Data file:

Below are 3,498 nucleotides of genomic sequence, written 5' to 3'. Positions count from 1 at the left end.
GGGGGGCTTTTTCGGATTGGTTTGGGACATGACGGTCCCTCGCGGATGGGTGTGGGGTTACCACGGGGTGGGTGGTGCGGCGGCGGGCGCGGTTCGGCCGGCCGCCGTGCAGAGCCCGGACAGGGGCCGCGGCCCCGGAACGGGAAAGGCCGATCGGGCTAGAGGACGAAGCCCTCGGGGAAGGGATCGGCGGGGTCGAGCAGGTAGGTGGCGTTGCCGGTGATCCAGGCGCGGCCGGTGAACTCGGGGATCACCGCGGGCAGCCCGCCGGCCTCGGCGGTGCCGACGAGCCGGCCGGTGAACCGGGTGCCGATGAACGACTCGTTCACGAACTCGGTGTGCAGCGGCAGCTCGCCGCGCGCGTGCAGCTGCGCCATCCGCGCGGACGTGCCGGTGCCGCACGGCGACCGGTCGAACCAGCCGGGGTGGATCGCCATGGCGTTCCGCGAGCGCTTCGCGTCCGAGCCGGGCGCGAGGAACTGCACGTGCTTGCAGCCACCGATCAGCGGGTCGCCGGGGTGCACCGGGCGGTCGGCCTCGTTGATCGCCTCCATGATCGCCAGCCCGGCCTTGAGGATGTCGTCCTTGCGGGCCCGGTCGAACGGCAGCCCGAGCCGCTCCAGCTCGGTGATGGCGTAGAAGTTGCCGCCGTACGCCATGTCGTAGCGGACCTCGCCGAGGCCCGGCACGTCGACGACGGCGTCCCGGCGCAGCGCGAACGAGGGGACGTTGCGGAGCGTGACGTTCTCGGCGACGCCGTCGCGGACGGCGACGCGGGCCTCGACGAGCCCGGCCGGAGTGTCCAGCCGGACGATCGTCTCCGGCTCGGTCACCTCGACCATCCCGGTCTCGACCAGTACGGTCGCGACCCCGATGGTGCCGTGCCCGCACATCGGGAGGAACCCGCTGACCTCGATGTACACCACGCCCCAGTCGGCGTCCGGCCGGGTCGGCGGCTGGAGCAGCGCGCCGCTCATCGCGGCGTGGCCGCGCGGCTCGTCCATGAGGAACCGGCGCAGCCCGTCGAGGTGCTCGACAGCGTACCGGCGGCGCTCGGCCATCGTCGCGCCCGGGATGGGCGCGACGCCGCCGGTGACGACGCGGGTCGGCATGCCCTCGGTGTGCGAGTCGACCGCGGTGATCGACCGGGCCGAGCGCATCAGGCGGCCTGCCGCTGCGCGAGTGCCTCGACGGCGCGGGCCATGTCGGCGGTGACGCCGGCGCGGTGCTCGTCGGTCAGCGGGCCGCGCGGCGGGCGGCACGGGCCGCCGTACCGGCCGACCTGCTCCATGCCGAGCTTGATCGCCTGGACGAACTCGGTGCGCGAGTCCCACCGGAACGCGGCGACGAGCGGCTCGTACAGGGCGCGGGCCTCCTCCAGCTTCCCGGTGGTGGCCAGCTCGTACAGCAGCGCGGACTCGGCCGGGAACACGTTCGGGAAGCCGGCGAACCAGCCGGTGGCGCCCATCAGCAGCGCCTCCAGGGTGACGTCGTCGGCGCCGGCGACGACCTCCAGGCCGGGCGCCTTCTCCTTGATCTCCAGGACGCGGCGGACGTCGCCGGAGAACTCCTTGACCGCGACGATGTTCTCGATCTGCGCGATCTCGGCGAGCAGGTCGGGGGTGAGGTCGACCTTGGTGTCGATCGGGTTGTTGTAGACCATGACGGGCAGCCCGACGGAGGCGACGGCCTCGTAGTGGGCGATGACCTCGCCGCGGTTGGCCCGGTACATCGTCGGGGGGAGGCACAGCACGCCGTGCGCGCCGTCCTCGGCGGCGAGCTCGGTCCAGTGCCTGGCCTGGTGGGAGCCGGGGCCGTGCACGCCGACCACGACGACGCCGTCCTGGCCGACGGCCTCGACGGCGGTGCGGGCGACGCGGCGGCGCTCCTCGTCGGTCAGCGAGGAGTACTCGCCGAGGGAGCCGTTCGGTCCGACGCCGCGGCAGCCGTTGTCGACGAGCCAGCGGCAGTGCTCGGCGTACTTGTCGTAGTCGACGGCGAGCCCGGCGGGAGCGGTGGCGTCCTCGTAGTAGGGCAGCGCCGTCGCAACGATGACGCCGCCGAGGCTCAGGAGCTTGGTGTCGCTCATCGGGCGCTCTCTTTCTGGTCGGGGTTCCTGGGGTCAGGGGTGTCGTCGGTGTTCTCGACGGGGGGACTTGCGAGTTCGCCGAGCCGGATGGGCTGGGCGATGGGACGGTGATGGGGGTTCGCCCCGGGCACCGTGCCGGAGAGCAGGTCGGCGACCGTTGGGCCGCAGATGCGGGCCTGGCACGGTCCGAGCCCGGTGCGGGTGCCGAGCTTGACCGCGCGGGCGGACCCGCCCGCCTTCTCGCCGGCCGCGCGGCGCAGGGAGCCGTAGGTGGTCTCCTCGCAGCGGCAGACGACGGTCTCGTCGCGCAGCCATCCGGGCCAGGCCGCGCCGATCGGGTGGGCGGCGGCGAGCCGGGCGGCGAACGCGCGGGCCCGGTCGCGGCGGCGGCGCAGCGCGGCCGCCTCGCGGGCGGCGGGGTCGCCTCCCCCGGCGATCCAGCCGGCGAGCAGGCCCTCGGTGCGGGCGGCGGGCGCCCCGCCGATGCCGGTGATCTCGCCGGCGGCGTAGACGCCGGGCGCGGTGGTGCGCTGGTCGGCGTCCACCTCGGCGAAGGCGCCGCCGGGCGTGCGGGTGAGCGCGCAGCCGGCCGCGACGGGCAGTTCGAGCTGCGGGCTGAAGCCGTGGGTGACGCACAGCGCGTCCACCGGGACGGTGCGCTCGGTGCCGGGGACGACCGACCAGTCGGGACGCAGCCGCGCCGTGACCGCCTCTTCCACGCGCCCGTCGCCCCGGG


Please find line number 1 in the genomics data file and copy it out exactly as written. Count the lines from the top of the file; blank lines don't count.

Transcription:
Below are 3,498 nucleotides of genomic sequence, written 5' to 3'. Positions count from 1 at the left end.